×
E-PAPER ▾

E-paper

Columnists

When Nehru left the Tibetans to their fate

| | in Edit

Developments have shown just how wrong Jawaharlal Nehru had been in handling the China-Tibet policy, not just ignoring the advice of a capable IFS officer but also brushing aside Sardar Patel’s warnings

When China walked into Eastern Tibet on October 7, 1950, the Tibetan Army could offer only a minimum resistance. During the following week, the Indian Government started to cautiously react to the invasion of its neighbour; Delhi wanted to be sure not to ‘upset’ communist China.

It is in these circumstances that a young Chinese-speaking IFS officer, Sumul Sinha, took over as the Head of the Indian Mission in Lhasa. Sinha was heading for tough times: India’s Tibet policy was in the process of changing radically under the impulsion of KM Panikkar, India’s Ambassador in China, suddenly promoted to being Jawaharlal Nehru’s chief advisor for Tibet affairs. To make things worse, Sardar Vallabhbhai Patel, the Deputy Prime Minister, would pass away in December.

On November 17, at the age of 15, the Dalai Lama had to assume temporal power over the Land of Snows; the same day, Delhi sent a cable to the Political Officer in Sikkim: “If danger to Mission develops, all Top Secret papers and other secret papers should be destroyed by burning.” A wind of panic had stared blowing over the Indian capital.

It is in these circumstances that the relationship between the new Indian Representative in Lhasa and the Prime Minister started souring. On November 23, Nehru, who also held the Foreign Minister’s portfolio, cabled Sinha: “Government of India have noticed that certain communications from Lhasa and Sikkim regarding Tibet are dogmatic, disputatious and admonitory… Once a decision has been taken by Government [to abandon Tibet to its fate], it should be accepted gracefully and followed faithfully; any insinuation that Government have been acting wrongly or improperly is objectionable.”

Sinha’s reports did not fit into Nehru’s global vision of the world — the ‘larger vision’, as he used to call it. Sinha had expressed too much sympathy for the Tibetan people, at a time when their nation was being erased.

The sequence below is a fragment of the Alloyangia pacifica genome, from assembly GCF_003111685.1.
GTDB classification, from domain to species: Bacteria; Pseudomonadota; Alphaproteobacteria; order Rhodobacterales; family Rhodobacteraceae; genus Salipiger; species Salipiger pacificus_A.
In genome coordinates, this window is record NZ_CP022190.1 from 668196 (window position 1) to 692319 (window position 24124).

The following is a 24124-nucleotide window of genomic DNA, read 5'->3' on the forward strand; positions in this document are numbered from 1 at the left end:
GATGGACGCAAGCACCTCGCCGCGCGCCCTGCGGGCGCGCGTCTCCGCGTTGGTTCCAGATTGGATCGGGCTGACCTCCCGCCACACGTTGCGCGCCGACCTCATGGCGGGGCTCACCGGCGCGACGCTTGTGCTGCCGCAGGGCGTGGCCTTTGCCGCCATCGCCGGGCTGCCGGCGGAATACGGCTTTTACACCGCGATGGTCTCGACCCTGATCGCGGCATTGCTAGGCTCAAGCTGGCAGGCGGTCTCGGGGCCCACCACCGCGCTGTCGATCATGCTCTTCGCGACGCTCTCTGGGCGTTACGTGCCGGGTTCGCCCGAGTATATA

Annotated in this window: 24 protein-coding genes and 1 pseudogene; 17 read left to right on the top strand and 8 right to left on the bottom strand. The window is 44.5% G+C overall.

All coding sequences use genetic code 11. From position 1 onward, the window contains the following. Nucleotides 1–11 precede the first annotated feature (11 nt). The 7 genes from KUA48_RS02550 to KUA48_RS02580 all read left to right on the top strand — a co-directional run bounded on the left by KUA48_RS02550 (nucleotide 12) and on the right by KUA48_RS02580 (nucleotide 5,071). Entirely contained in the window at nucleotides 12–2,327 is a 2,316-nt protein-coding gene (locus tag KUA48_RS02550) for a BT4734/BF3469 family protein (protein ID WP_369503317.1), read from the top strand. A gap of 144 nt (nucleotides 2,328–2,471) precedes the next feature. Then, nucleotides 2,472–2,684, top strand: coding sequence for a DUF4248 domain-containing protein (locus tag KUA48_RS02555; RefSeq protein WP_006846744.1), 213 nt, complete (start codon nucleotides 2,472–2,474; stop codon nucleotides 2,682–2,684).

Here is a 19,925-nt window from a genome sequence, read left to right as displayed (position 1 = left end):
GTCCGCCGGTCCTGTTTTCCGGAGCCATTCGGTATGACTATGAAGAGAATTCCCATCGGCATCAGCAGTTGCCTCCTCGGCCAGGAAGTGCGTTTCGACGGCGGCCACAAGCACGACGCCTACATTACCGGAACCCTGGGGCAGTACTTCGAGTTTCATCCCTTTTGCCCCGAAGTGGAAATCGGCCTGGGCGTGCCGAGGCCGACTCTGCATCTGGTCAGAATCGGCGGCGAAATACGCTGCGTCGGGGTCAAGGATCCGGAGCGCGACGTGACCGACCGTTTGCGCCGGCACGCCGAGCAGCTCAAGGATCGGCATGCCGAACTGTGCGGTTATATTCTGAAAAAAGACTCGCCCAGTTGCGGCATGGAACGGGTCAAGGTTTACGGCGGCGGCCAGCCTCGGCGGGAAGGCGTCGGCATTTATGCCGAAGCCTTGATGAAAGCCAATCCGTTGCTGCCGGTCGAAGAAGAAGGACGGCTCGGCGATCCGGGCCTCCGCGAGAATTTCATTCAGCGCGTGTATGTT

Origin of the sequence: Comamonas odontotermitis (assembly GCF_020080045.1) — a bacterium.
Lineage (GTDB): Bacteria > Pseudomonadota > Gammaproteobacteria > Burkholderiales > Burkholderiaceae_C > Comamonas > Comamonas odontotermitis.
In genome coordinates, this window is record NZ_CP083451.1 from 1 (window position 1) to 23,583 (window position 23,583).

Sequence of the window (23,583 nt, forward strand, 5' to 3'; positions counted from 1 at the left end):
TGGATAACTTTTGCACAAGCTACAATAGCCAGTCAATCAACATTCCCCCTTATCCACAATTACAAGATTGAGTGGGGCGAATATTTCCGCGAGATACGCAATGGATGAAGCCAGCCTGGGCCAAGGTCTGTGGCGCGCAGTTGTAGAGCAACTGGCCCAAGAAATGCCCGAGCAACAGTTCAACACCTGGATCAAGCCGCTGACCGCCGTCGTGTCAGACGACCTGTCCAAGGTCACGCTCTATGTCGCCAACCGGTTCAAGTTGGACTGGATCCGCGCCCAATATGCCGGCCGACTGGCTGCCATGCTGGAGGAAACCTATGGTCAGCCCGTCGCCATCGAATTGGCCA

The cable from Delhi continues in the same vein: “While local officers may be experts in their field, they CANNOT be fully aware of the wide considerations involved and the repercussions of a particular course of action.” This invective returned again and again in Nehru’s dealings with sincere and competent officers (whether in the civil services or the Army); particularly those who tried to warn him of the consequences of his ‘friendship at any cost’ policy with China.

The famous ‘larger vision’ was then expounded: “India’s policy is primarily based on avoidance of war and maintenance of peace, as we consider world war most terrible of calamities for humanity.” On the altar of this new ‘political’ dogma, Tibet was sacrificed, as were India’s national interests in this affair.

Nehru’s reaction against Sinha has to be seen with the background of Sardar Patel’s prophetic letter to Nehru written early November: “The Chinese Government has tried to delude us by professions of peaceful intention… at a crucial period they manage to instill into our Ambassador a false sense of confidence in their so-called desire to settle the Tibetan problem by peaceful means. There can be no doubt that during the period covered by this correspondence the Chinese must have been concentrating for an onslaught on Tibet. The final action of the Chinese... is little short of perfidy.”